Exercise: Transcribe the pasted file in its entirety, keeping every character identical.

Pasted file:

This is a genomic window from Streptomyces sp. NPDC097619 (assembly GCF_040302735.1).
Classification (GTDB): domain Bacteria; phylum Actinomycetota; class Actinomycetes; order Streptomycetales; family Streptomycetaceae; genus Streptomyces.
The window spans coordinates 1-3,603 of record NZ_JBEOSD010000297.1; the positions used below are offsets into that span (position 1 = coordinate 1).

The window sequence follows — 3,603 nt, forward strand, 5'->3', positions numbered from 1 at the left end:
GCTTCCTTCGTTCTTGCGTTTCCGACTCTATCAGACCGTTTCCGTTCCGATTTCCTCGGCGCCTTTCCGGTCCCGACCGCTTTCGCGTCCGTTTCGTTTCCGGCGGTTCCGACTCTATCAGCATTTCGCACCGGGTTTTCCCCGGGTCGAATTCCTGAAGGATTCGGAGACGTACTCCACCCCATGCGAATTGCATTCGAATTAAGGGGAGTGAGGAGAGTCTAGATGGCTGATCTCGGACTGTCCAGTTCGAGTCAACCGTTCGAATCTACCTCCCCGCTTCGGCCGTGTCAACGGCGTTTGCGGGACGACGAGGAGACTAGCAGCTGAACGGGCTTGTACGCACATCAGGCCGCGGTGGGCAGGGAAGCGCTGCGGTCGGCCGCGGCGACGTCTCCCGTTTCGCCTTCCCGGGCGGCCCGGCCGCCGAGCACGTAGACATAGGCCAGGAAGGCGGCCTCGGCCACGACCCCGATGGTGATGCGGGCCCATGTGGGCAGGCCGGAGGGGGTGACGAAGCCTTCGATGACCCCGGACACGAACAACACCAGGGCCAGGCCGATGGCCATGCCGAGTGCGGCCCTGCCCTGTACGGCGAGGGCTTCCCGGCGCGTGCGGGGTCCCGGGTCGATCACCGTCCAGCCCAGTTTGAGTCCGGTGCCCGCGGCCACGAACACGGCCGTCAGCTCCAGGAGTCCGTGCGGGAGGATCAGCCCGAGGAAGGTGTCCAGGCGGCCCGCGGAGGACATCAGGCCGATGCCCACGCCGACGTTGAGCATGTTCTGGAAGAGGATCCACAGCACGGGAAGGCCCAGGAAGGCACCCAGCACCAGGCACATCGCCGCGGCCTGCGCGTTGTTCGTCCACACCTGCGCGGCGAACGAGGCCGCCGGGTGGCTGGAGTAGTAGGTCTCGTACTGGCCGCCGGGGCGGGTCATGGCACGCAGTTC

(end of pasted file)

This is a genomic window from Streptomyces sp. NPDC097619 (assembly GCF_040302735.1).
Classification (GTDB): domain Bacteria; phylum Actinomycetota; class Actinomycetes; order Streptomycetales; family Streptomycetaceae; genus Streptomyces.
The window spans coordinates 1-3,603 of record NZ_JBEOSD010000297.1; the positions used below are offsets into that span (position 1 = coordinate 1).

The window sequence follows — 3,603 nt, forward strand, 5'->3', positions numbered from 1 at the left end:
GCTTCCTTCGTTCTTGCGTTTCCGACTCTATCAGACCGTTTCCGTTCCGATTTCCTCGGCGCCTTTCCGGTCCCGACCGCTTTCGCGTCCGTTTCGTTTCCGGCGGTTCCGACTCTATCAGCATTTCGCACCGGGTTTTCCCCGGGTCGAATTCCTGAAGGATTCGGAGACGTACTCCACCCCATGCGAATTGCATTCGAATTAAGGGGAGTGAGGAGAGTCTAGATGGCTGATCTCGGACTGTCCAGTTCGAGTCAACCGTTCGAATCTACCTCCCCGCTTCGGCCGTGTCAACGGCGTTTGCGGGACGACGAGGAGACTAGCAGCTGAACGGGCTTGTACGCACATCAGGCCGCGGTGGGCAGGGAAGCGCTGCGGTCGGCCGCGGCGACGTCTCCCGTTTCGCCTTCCCGGGCGGCCCGGCCGCCGAGCACGTAGACATAGGCCAGGAAGGCGGCCTCGGCCACGACCCCGATGGTGATGCGGGCCCATGTGGGCAGGCCGGAGGGGGTGACGAAGCCTTCGATGACCCCGGACACGAACAACACCAGGGCCAGGCCGATGGCCATGCCGAGTGCGGCCCTGCCCTGTACGGCGAGGGCTTCCCGGCGCGTGCGGGGTCCCGGGTCGATCACCGTCCAGCCCAGTTTGAGTCCGGTGCCCGCGGCCACGAACACGGCCGTCAGCTCCAGGAGTCCGTGCGGGAGGATCAGCCCGAGGAAGGTGTCCAGGCGGCCCGCGGAGGACATCAGGCCGATGCCCACGCCGACGTTGAGCATGTTCTGGAAGAGGATCCACAGCACGGGAAGGCCCAGGAAGGCACCCAGCACCAGGCACATCGCCGCGGCCTGCGCGTTGTTCGTCCACACCTGCGCGGCGAACGAGGCCGCCGGGTGGCTGGAGTAGTAGGTCTCGTACTGGCCGCCGGGGCGGGTCATGGCACGCAGTTC